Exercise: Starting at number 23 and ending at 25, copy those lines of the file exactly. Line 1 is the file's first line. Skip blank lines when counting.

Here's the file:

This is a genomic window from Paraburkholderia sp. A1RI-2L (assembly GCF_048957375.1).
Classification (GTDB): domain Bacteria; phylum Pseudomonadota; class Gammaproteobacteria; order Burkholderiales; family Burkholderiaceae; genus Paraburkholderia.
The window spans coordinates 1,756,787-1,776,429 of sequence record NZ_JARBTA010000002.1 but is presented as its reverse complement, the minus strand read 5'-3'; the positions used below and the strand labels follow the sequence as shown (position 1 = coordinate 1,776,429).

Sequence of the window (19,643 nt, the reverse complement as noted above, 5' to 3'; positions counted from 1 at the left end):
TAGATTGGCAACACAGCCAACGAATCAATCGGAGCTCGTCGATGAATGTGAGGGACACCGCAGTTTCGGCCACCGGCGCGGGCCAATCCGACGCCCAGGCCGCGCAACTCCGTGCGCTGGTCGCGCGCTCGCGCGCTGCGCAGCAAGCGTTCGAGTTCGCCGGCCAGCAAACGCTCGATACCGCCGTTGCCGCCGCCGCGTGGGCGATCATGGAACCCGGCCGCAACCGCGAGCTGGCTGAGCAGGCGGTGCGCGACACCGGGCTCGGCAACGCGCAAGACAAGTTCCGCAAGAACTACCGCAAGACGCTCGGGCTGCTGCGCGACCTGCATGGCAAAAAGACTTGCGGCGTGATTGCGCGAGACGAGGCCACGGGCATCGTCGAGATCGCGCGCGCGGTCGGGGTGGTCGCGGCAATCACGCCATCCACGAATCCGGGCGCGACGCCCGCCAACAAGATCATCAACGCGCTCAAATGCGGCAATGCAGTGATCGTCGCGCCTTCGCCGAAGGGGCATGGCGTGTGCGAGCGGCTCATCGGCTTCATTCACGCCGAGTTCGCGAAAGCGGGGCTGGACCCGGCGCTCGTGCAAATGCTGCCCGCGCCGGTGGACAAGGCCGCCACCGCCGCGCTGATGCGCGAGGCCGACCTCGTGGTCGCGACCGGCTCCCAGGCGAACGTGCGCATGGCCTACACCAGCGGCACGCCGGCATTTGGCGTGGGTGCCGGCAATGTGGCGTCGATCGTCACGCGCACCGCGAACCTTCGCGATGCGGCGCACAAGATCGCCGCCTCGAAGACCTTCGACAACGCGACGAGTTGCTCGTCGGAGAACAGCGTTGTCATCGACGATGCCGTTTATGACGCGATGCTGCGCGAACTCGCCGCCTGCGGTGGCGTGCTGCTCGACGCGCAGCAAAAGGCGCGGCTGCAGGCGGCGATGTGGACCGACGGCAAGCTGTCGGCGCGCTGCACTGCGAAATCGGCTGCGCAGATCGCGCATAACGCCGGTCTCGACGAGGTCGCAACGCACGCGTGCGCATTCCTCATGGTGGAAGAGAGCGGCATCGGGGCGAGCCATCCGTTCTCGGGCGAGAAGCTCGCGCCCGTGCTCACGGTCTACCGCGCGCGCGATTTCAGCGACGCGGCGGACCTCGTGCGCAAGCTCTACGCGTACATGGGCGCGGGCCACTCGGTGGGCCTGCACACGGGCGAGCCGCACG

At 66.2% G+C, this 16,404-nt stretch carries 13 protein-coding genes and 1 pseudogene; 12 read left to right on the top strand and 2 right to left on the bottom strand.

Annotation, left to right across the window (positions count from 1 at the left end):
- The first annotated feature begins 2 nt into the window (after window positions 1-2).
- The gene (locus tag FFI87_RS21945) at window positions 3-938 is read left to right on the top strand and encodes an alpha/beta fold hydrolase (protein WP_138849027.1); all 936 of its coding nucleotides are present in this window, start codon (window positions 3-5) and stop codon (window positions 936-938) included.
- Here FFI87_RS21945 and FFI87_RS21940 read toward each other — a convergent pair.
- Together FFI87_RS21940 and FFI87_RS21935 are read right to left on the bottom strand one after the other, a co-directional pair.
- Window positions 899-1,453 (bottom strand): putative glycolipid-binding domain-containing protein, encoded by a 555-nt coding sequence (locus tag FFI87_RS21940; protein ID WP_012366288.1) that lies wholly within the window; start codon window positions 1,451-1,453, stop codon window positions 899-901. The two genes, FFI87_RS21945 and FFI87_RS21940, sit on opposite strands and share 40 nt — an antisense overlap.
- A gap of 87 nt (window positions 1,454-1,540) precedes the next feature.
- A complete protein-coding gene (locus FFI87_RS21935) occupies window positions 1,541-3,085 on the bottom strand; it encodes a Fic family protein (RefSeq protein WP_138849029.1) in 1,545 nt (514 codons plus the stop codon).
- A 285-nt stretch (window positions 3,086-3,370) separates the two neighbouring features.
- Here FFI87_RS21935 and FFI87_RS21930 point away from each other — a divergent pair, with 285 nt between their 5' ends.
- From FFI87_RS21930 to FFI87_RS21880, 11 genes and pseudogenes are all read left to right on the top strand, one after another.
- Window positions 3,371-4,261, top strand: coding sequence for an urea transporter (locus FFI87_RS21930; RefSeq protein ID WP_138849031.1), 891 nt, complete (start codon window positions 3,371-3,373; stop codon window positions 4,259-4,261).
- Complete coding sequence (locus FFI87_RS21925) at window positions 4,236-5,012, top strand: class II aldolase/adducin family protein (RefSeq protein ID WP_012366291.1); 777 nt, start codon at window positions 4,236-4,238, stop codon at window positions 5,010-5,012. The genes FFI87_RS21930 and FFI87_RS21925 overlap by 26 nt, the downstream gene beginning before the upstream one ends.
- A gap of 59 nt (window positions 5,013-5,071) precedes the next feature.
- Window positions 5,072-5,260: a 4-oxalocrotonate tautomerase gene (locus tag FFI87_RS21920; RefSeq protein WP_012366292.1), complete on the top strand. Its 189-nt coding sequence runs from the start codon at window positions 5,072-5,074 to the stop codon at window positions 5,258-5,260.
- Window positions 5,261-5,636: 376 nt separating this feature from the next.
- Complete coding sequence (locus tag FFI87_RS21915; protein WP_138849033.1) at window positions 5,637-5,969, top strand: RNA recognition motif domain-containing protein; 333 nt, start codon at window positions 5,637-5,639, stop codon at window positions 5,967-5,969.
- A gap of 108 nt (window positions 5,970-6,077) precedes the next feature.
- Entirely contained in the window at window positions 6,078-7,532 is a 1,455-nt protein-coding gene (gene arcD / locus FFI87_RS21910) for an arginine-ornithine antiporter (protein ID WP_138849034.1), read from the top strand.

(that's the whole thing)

- Complete coding sequence (locus tag FFI87_RS21915; protein WP_138849033.1) at window positions 5,637-5,969, top strand: RNA recognition motif domain-containing protein; 333 nt, start codon at window positions 5,637-5,639, stop codon at window positions 5,967-5,969.
- A gap of 108 nt (window positions 5,970-6,077) precedes the next feature.
- Entirely contained in the window at window positions 6,078-7,532 is a 1,455-nt protein-coding gene (gene arcD / locus FFI87_RS21910) for an arginine-ornithine antiporter (protein ID WP_138849034.1), read from the top strand.